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Rising Stars: Meet Yuh Okano

Today we’d like to introduce you to Yuh Okano.

Hi Yuh, thanks for joining us today. We’d love for you to start by introducing yourself.
With a background in textile design in Japan and Rhode Island School of Design that includes a 7 years professional textile school teacher in Tokyo, and later, started an international fashion textile business in 2000.

I had developed my own aesthetic textile lines with precise craftsmanship and uses shibori dyeing techniques to impart a gauzy, flowing fabric with great depth of color and an exuberant texture reminiscent of a swelling sea. A signature style of the Okano’s is a part of the collection of the Museum of Modern Art in New York City.

My work in the field of handmade crafts and fashion to the stores is moving forward in the depth of aesthetics, originality, culture, and ecology.

Would you say it’s been a smooth road, and if not what are some of the biggest challenges you’ve faced along the way?
From 1994 to 2001, My creative textile works were recognized and opportunities to exhibit not only in Japan but Korea, Europe, and the USA.

And I quit my full-time school teaching job in Tokyo and started my own business in Kiryu Japan and NYC USA in 2000. However September 11, 2001, my business hit hard. All business-related fashion markets and Art museums were shut down and canceled orders were.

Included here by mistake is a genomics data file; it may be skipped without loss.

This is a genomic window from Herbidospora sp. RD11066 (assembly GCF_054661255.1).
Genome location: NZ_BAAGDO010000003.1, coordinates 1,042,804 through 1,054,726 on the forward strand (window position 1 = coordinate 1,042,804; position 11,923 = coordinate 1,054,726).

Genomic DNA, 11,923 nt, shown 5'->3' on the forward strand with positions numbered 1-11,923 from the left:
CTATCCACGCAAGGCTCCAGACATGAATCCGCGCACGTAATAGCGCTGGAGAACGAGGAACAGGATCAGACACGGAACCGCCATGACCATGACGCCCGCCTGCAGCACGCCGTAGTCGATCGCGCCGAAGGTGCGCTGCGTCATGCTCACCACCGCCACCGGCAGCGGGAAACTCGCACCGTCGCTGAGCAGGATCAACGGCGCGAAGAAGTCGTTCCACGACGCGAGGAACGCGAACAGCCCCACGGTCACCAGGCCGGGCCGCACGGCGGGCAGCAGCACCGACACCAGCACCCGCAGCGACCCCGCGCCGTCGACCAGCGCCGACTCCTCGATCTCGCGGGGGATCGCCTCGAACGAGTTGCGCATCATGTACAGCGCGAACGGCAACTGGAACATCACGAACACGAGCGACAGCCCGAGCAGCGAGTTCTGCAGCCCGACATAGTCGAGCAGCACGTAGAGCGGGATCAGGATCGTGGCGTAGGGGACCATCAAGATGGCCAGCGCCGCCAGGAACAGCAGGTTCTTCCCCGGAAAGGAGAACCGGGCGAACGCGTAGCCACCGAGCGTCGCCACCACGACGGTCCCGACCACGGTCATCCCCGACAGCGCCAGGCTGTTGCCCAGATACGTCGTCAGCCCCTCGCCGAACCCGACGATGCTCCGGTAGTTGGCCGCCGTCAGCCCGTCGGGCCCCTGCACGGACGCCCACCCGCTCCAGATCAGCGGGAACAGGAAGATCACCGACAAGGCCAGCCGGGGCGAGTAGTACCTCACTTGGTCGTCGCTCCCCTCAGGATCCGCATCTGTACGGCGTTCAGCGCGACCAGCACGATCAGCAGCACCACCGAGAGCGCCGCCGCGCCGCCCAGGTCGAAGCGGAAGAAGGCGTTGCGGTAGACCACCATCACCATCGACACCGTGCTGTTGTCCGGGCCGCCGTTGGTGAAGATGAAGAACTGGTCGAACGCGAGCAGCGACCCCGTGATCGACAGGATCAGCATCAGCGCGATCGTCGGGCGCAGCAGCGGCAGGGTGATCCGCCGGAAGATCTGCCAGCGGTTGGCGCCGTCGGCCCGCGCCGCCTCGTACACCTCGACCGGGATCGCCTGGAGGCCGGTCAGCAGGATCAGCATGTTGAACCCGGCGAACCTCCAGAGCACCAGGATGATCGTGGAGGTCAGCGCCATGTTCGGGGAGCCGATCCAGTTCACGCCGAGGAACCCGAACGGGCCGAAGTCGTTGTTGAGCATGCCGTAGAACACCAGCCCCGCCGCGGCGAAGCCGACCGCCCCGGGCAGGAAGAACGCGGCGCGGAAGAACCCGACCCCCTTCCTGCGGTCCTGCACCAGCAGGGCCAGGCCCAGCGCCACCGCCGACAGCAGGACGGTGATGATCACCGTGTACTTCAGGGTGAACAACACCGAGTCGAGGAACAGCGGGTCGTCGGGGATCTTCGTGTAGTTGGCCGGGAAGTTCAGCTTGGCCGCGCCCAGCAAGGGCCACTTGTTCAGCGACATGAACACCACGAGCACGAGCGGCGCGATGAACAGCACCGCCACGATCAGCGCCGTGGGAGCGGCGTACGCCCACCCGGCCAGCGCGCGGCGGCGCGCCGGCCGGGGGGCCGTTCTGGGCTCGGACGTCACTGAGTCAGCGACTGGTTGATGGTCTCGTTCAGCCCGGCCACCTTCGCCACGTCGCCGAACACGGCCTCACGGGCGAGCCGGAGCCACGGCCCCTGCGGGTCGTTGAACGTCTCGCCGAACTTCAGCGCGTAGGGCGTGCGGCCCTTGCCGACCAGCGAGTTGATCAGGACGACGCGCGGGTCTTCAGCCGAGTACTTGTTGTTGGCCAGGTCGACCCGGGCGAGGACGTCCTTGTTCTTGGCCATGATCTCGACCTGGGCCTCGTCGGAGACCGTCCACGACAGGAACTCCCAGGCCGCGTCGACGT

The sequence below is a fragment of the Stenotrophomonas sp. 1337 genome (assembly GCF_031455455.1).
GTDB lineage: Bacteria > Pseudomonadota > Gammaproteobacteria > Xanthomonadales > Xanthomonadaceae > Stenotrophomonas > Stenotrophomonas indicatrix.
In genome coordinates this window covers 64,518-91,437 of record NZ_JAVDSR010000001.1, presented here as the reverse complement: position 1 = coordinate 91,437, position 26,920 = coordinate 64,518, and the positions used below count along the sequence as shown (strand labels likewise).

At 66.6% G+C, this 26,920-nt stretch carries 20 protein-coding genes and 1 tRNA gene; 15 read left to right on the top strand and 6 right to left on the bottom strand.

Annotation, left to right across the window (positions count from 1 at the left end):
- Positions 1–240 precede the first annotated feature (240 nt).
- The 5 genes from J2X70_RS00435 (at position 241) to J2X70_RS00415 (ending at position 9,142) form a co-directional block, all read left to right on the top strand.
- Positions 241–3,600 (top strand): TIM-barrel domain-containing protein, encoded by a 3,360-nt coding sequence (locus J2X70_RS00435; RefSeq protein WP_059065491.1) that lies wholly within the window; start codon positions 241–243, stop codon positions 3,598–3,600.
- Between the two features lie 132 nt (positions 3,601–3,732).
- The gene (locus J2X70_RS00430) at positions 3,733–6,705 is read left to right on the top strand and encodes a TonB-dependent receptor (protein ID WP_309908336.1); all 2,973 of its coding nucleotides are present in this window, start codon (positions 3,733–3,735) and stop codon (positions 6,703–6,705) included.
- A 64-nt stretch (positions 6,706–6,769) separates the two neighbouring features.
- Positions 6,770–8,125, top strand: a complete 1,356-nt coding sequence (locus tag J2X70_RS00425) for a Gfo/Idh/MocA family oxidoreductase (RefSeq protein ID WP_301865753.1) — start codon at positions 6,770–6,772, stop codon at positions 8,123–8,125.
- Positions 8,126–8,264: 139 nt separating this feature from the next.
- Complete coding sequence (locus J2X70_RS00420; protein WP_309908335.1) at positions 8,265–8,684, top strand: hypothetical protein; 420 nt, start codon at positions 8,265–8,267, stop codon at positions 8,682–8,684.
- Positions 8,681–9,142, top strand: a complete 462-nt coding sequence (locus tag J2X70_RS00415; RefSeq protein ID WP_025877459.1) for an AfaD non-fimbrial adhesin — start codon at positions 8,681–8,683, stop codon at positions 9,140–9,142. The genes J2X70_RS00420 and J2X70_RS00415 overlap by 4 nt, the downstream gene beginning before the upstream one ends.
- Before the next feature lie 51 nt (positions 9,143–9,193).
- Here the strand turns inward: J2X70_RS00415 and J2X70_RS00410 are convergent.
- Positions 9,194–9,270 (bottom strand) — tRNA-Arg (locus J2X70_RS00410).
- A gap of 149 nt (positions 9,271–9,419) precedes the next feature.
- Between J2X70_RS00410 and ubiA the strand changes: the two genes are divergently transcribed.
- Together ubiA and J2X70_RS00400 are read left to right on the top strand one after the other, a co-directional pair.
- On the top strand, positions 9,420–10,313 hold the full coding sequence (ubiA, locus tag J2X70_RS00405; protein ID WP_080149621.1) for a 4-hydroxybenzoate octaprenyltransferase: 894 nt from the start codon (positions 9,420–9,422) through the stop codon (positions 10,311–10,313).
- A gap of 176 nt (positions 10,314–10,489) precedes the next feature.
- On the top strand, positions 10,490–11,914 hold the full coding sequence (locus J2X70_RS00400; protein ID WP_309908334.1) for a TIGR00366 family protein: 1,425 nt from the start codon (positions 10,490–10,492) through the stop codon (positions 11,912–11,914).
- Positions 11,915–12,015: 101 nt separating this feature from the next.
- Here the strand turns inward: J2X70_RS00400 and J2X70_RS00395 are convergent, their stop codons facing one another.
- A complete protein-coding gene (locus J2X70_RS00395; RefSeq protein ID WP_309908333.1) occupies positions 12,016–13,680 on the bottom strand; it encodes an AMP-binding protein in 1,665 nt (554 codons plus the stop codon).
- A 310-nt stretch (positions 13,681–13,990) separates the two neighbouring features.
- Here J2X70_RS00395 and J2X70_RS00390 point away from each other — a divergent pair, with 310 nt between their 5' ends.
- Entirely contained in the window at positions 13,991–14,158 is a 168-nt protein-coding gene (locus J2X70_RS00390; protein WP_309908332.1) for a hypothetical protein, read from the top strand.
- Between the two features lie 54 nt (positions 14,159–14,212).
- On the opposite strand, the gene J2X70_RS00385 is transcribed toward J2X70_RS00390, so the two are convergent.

Slowly business inclined but in 2013, I lost one of my biggest clients and began to lose more wholesales. In 2015, I started applying for retail Craft shows which require travel around US. and here I am.

Can you tell our readers more about what you do and what you think sets you apart from others?
I would like to emphasize the origin of the material and convey how the material passes through the skin of the body and feel the sensation. It is always about the connection with materials.

Since it varies depending on the season and environment, especially, silk is a very sensitive material, so I work closely with the material and create the recipe that is most suitable for it. The perfect balance turns into the beauty of a lustrous look and a soft texture.

Raised in Japan, studied traditional Japanese crafts and basic design which with a focus on technique and functionality. Moved to the USA, and I focused more on conceptual expression with the materials, such as environmental issues.

I continue to have messages through materials such as Silk, Wool, and Polyester and share our thoughts and discuss them together.

What were you like growing up?
I was always interested in tactile and temptation to textiles and materials.

I feel that not only the sense of touch and vision but also the sense of taste, hearing, and smell have become profound. I think those senses are connected to my mind and balance my thoughts.

Contact Info:

Image Credits
Benton Collins, Nola Sporn Smith Photographer, and Kohei Take

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